‘Mo Mana on Maui

Mana is a Hawaiian word for spiritual force akin to the Chinese term for qi / chi.  Some places & people have more mana than others, while nothing on this island so far has given me the heebee jeebies I have found some places that feel like they have more mana flow than others.  Take that as you please – it’s really difficult to describe in that ‘you have to be there’ kind of way.


I finally ventured “upcountry” which is up along the outside of the Haleakala volcano crater. It’s always cooler there and it’s where a lot of the farms are. The drive is impressive and breathtaking in both fun and scary ways.

The highway to upcountry towards the top of the Haleakala Crater.
The highway to upcountry towards the top of the Haleakala Crater.

I visited the much famed Ali’i Gardens and spent the rest of the morning checking out art colonies and out-of-the way places that my friends recommended. The drive was impressive and luckily the tuna can and I made it there and back.  I’m totally addicted to local Hawaiian food which is a mash up of a bunch of different cultures.  I stopped at the Pukalani Superette and grabbed some of the best local food I’ve had here – and it was super cheap too.  Win!


Nakalele BlowholeNakaeleWheeffeew

Yep, that’s what it’s called and I drove there windy roads, single lane bridges and all. The cliffs are impressive and downright scary. I started the hike down to get closer to the blowhole and my phone slipped out of my hand and bounced down the cliff side – luckily it landed before the next big drop into the ocean. Wheeewwff! I managed to crab crawl down v-e-r-y slowly and carefully to retrieve it. This is me after I got back up safely. —->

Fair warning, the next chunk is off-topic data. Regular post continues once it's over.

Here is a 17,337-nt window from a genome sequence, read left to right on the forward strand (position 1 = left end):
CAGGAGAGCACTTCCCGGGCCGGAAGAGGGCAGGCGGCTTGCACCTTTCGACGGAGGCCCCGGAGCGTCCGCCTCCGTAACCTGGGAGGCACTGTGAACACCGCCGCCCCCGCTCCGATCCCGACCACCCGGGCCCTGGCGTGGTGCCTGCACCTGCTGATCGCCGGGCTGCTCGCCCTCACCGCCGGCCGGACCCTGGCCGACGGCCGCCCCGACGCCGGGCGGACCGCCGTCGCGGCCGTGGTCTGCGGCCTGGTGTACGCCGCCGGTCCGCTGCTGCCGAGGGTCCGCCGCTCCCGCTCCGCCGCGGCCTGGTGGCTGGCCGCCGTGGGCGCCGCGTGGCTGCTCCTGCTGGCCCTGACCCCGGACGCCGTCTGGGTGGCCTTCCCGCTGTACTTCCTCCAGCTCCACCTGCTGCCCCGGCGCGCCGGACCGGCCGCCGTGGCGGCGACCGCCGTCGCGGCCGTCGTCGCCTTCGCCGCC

And here is a short video of the famed blowhole doing it’s thing.

There she blows! Nakaele Blowhole – Maui, Hawaii

A video posted by Julienne (@juliennejg) on


La Perouse Bay / Keoneʻoʻio Bay & Lava Fields
Almost the end of the road La Perouse Bay / Keoneʻoʻio Bay
The road along La Perouse Bay / Keoneʻoʻio Bay

This has to be one of my favorite places on the island so far – granted I have *not* been to 2 of the most popular places, Hana and the top of the Haleakala crater.  I went for a morning hike and ended up staying pretty much all day.  Keoneʻoʻio Bay is the end of the road past a very large beach park called Makena.  If you have a tough enough vehicle you can keep going on the trail/road but it will be very tough going over scrub and lava.  I hiked in and kept walking till I found a sandy bay to sit and have lunch.  I can’t put specifics to it but I just felt really good there, like time slowed down and I felt like I was supposed to be there.  The lava fields go all the way to the ocean and it’s a great place to fish.  I hung out with a family of locals that was fishing there. Evidently they had started catching fish when I showed up so when I got up to leave they called over and asked me to hang out.  I said sure – gimme one of those beers.  It was a really lovely afternoon and I’ll let the photos tell the rest of the story.